Monopoly Area Monday

Welcome to Grid Brief! Today we’re looking at power generation in America’s monopoly utility areas.

Monopoly Area Monday

Let’s take a look at generation nation-wide:

Here’s a map to orient you as we move through the areas:


Nuclear, coal, and natural gas kept the Carolinas running.

North Carolina just increased legal penalties for damaging power infrastructure. “The measure would make it a high-grade felony to purposefully damage or attempt to damage an energy facility, including those that transmit or distribute electricity or fuel, and any associated hardware, software or digital infrastructure,” reports US News. The bill comes after a substation was attacked in Moore County in 2022, leaving tens of thousands without power.


Nuclear and natural gas traded first and second place, while hydro and coal swapped third and fourth in America’s largest public power entity.

The Federal Energy Regulatory Commission approved a 32-mile pipeline to be built by the TVA. The pipeline is meant to serve a 1450 MW combined cycled gas plant to replace the TVA’s Cumberland coal plant. FERC’s decision comes after the TVA warned that it may have had to keep Cumberland online without approval for the pipeline. As covered by E&E News, the approval signaled a divide among FERC commissioners. Commissioner Mark Christie (R) and Chairman Willie Phillips (D) both approved the pipeline, while Commissioner Allison Clements (D) dissented.


Natural gas, coal, and nuclear were the top three generators in the Southeast.

Georgia Power has requested to expand its generating capacity: “Georgia Power's proposed plan — which it says is necessary because of an unexpected growth in the number of new industrial customers expected to move into Georgia in the coming years — involves building 1,400 megawatts of natural gas generation in Georgia as well as buying 750 megawatts of power from Mississippi Power, enabling that company to delay the scheduled shutdown of a coal plant there,” reports the Macon Telegraph.


Natural gas, nuclear, and “other” were the big three in the Sunshine State, though solar did have a big day on the 18th.


Hydro, natural gas, and coal kept the lights on in the Northwest.

Utilities in the Northwest have been restoring power to those who lost it in last week’s arctic blast.

Pueblo, Colorado, which is zoned in the Northwest by the Energy Information Administration, is debating getting an SMR to replace its slated-to-retire Comanche coal plant. For a deep dive into that dispute, check out our premium coverage.


Natural gas, nuclear, and coal kept the Southwest humming.

More solar projects are likely to come to the region. “The U.S. Bureau of Land Management on Wednesday unveiled an updated solar roadmap that proposes opening 22 million acres for developing utility-scale solar on public land in 11 Western states,” reports Utility Dive. “The proposal refines the BLM’s existing maps of land open to solar development in Arizona, California, Colorado, Nevada, New Mexico and Utah, and adds new maps of potential development areas in Idaho, Montana, Oregon, Washington and Wyoming, according to a press release from the U.S. Department of the Interior.”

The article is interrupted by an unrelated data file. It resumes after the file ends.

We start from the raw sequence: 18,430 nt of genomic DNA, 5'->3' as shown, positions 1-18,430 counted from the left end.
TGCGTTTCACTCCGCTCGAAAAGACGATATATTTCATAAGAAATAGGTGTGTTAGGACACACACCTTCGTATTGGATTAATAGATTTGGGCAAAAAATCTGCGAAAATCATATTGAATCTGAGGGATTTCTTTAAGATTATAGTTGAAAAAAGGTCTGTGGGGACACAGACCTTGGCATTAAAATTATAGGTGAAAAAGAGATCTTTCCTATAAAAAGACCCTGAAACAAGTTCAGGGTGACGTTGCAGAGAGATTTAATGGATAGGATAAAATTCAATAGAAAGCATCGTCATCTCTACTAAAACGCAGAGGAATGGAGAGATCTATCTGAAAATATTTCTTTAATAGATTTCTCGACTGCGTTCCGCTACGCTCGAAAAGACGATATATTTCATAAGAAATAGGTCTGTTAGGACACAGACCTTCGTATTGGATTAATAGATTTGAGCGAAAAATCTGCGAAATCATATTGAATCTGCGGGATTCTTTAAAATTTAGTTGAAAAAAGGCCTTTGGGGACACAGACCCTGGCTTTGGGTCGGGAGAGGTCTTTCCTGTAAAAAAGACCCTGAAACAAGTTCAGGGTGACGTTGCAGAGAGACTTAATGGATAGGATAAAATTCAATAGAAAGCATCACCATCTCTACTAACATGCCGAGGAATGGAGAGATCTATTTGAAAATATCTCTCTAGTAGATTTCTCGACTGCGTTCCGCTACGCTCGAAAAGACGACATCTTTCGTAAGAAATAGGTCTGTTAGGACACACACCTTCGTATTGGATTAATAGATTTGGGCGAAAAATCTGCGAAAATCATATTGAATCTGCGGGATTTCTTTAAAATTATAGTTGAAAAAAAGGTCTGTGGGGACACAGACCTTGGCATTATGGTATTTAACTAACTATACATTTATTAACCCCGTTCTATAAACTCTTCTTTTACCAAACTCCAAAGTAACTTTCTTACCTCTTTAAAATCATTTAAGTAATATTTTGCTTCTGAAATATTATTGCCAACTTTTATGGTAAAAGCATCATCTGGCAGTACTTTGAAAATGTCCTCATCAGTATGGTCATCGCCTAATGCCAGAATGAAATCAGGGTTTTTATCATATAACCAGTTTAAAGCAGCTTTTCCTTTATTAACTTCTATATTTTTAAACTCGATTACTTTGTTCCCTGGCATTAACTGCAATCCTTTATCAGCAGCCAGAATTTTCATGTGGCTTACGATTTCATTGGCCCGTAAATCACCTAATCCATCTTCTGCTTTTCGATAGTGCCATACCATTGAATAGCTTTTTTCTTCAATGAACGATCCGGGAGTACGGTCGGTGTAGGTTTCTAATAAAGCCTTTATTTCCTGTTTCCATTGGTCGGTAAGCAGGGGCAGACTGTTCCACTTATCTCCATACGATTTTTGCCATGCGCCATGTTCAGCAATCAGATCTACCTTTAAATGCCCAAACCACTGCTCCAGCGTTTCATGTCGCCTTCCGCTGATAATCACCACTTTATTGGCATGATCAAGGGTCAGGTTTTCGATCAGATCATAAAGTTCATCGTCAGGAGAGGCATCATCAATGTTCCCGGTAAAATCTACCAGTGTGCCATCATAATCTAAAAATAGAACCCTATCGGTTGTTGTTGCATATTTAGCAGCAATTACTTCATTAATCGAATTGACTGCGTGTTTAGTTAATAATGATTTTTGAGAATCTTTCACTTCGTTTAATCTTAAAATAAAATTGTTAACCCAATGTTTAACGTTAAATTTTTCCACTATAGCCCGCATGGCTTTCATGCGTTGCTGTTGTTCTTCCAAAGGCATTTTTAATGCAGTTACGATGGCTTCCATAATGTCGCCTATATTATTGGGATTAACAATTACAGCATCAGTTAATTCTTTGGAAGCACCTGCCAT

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Conversation Starters

  • Ford slashes F-150 Lightning production as demand weakens. “About 1,400 employees will be impacted as the Rouge Electric Vehicle Center transitions to one shift beginning April 1, the Dearborn, Michigan-based automaker said Friday in a statement,” reports Bloomberg. “The company said it expects continued growth in global EV sales in 2024, though it will be less than anticipated. Last month Bloomberg reported that Ford would cut production goals for the F-150 EV in half this year.”

  • Russia became China’s biggest oil supplier in 2023. “Russia shipped a record 107.02 million metric tons of crude oil to China last year, equivalent to 2.14 million barrels per day (bpd), the Chinese customs data showed, far more than other major oil exporters such as Saudi Arabia and Iraq,” reports Reuters. “Imports from Saudi Arabia, previously China's largest supplier, fell 1.8% to 85.96 million tons, as the Middle East oil giant lost market share to cheaper Russian crude.”

  • Qatar and India eye a long-term LNG contract. “Qatar Energy within weeks could sign a long-term deal to provide liquefied natural gas (LNG) to Indian buyers on cheaper and more flexible terms than existing contracts, trade sources said, as India seeks to meet a goal to increase the fuel's use,” reports Reuters. “The Indian companies and Qatar Energy have agreed on terms and a contract could be signed by the end of this month or early in February, one of the sources said, adding the contract offering destination-flexible cargoes and lower pricing, would run until at least 2050, possibly longer. It would extend contracts set to expire in 2028 for the supply of 8.5 million metric tons per year (tpy) LNG to Indian buyers and play a part in meeting Prime Minister Narendra Modi's aim to raise the share of natural gas in the country's energy mix to 15% by 2030 from 6.3% now.”

Crom’s Blessing

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